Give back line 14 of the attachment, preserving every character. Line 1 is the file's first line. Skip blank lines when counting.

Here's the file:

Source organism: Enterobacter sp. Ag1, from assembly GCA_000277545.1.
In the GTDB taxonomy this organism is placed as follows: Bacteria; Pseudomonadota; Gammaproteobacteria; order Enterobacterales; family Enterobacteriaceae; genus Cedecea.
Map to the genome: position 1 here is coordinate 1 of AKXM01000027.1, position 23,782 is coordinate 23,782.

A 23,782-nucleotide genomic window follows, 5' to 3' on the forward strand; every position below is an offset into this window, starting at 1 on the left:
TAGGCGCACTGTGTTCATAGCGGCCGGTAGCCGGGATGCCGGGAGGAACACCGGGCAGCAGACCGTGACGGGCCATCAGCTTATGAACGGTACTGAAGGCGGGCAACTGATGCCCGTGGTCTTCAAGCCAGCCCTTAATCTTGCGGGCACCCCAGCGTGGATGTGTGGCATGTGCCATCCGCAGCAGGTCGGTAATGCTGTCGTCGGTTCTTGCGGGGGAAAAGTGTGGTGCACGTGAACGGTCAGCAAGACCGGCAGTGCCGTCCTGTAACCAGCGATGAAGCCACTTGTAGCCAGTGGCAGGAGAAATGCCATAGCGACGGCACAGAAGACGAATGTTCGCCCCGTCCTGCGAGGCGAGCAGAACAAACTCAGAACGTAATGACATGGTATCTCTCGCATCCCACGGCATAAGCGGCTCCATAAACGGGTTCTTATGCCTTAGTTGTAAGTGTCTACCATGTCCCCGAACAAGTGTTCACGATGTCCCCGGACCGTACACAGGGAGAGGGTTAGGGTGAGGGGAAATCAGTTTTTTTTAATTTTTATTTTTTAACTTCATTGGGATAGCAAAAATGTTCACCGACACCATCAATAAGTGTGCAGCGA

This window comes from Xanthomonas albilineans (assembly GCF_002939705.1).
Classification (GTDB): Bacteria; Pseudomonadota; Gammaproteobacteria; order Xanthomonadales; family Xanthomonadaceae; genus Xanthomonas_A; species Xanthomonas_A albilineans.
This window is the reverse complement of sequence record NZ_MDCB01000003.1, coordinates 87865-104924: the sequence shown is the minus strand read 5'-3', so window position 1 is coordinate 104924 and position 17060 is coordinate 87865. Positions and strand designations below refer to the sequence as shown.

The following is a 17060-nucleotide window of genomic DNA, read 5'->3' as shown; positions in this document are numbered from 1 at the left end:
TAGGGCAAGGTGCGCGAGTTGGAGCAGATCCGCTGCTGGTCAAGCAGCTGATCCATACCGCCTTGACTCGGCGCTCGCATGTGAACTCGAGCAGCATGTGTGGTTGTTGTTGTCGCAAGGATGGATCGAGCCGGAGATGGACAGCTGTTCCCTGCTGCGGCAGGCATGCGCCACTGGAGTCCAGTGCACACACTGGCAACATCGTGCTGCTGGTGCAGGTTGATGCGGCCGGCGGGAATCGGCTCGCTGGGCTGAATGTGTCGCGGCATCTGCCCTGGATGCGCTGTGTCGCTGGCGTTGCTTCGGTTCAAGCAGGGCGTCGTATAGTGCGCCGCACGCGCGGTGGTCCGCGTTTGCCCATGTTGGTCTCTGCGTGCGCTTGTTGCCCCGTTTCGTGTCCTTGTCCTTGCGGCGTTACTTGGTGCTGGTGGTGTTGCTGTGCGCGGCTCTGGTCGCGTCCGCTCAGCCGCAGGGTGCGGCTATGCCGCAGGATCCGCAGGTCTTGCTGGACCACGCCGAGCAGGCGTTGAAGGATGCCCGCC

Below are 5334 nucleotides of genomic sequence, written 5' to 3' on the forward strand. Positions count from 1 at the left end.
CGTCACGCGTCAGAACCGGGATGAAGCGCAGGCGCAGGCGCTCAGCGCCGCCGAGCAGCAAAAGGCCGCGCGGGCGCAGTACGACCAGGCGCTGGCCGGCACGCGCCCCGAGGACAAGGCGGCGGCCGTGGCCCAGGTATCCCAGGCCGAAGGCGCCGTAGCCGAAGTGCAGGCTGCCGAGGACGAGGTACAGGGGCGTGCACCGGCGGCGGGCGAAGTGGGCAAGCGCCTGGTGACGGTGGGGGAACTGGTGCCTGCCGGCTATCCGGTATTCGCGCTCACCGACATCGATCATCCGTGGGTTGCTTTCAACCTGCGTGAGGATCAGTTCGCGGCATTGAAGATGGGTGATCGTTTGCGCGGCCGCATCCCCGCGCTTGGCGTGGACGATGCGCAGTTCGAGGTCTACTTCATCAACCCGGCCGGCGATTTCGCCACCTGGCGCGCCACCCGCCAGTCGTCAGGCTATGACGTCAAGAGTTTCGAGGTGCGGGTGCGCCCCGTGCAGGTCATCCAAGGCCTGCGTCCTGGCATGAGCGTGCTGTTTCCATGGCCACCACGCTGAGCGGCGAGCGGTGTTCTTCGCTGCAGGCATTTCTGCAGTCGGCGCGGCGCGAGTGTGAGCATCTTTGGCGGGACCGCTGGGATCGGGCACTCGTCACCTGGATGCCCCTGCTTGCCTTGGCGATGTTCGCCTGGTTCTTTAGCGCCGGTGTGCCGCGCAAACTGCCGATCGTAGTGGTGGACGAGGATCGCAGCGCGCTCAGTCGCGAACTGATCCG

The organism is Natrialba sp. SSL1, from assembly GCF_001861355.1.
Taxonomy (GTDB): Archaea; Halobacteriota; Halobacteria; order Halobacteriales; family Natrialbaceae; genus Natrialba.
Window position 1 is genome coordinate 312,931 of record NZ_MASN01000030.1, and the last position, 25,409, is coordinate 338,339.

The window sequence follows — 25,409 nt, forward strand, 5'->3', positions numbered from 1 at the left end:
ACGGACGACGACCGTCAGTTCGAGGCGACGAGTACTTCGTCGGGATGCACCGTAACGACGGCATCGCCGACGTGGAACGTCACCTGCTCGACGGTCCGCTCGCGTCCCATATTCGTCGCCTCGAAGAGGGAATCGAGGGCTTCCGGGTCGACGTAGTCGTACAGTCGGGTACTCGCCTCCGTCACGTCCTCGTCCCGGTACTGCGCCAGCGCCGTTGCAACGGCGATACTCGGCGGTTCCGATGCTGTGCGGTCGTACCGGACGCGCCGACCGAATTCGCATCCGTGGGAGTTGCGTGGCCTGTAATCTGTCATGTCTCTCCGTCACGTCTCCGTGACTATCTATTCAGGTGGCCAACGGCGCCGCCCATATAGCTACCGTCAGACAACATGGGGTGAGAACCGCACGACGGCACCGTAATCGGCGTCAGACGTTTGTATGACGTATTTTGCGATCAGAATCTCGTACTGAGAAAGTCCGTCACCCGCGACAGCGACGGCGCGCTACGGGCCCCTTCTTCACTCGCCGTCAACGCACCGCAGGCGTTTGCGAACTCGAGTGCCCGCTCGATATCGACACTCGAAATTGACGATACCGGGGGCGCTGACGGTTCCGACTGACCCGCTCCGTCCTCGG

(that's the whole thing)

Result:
Taxonomy (GTDB): Archaea; Halobacteriota; Halobacteria; order Halobacteriales; family Natrialbaceae; genus Natrialba.